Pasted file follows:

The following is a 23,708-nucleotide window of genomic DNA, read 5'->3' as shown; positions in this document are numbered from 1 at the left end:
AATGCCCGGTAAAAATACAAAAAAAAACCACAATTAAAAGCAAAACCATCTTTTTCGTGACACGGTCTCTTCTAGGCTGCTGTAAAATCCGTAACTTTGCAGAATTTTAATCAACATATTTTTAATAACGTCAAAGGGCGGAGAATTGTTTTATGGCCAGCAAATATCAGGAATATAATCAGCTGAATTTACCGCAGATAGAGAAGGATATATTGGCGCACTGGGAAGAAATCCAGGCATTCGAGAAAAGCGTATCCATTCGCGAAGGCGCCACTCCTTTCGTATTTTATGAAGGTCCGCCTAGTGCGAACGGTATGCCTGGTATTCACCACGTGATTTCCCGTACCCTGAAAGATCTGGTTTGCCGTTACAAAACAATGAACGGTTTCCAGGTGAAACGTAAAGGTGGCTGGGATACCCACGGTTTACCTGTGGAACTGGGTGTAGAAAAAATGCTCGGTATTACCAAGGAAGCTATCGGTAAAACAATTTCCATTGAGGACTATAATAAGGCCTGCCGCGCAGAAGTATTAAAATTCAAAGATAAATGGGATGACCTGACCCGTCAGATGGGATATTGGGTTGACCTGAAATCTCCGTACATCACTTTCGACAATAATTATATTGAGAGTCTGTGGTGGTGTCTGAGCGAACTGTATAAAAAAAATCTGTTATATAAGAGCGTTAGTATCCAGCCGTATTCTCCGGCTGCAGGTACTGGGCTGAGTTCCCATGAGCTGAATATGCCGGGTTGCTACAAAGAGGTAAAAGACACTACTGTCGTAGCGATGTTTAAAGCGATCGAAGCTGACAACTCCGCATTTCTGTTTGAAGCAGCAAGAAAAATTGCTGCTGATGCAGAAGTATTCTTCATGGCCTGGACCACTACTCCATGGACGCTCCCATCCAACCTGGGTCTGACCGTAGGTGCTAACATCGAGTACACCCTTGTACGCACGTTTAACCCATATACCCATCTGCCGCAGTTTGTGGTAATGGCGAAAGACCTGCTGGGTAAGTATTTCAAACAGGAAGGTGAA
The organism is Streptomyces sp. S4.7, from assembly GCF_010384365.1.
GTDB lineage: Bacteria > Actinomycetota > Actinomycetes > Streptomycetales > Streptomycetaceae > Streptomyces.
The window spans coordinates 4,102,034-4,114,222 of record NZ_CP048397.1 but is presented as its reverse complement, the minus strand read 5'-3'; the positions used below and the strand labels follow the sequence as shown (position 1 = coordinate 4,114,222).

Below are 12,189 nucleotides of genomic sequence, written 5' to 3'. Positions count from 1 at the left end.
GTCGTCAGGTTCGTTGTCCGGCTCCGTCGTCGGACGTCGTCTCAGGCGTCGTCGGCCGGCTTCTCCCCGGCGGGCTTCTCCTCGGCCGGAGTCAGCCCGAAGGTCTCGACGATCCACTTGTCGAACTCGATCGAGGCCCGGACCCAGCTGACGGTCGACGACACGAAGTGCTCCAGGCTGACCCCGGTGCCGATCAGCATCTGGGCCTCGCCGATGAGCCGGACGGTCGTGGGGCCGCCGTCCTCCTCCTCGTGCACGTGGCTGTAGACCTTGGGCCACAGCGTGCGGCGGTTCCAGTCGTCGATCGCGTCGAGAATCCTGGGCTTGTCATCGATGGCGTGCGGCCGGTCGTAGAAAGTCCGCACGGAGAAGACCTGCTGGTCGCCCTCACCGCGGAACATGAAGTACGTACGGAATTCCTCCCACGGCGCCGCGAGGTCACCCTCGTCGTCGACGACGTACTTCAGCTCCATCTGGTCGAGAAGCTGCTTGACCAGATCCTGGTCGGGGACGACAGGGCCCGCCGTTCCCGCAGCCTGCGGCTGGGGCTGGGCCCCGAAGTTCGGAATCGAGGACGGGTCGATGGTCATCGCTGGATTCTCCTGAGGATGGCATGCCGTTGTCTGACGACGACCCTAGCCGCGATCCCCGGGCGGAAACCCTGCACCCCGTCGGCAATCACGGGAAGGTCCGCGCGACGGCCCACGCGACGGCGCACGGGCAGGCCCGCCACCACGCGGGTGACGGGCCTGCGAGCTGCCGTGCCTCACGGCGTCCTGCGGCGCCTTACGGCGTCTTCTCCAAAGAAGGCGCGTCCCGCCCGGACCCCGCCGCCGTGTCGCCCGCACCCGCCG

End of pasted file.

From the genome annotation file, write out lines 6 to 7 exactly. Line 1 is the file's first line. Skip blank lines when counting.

Below are 12,189 nucleotides of genomic sequence, written 5' to 3'. Positions count from 1 at the left end.
GTCGTCAGGTTCGTTGTCCGGCTCCGTCGTCGGACGTCGTCTCAGGCGTCGTCGGCCGGCTTCTCCCCGGCGGGCTTCTCCTCGGCCGGAGTCAGCCCGAAGGTCTCGACGATCCACTTGTCGAACTCGATCGAGGCCCGGACCCAGCTGACGGTCGACGACACGAAGTGCTCCAGGCTGACCCCGGTGCCGATCAGCATCTGGGCCTCGCCGATGAGCCGGACGGTCGTGGGGCCGCCGTCCTCCTCCTCGTGCACGTGGCTGTAGACCTTGGGCCACAGCGTGCGGCGGTTCCAGTCGTCGATCGCGTCGAGAATCCTGGGCTTGTCATCGATGGCGTGCGGCCGGTCGTAGAAAGTCCGCACGGAGAAGACCTGCTGGTCGCCCTCACCGCGGAACATGAAGTACGTACGGAATTCCTCCCACGGCGCCGCGAGGTCACCCTCGTCGTCGACGACGTACTTCAGCTCCATCTGGTCGAGAAGCTGCTTGACCAGATCCTGGTCGGGGACGACAGGGCCCGCCGTTCCCGCAGCCTGCGGCTGGGGCTGGGCCCCGAAGTTCGGAATCGAGGACGGGTCGATGGTCATCGCTGGATTCTCCTGAGGATGGCATGCCGTTGTCTGACGACGACCCTAGCCGCGATCCCCGGGCGGAAACCCTGCACCCCGTCGGCAATCACGGGAAGGTCCGCGCGACGGCCCACGCGACGGCGCACGGGCAGGCCCGCCACCACGCGGGTGACGGGCCTGCGAGCTGCCGTGCCTCACGGCGTCCTGCGGCGCCTTACGGCGTCTTCTCCAAAGAAGGCGCGTCCCGCCCGGACCCCGCCGCCGTGTCGCCCGCACCCGCCG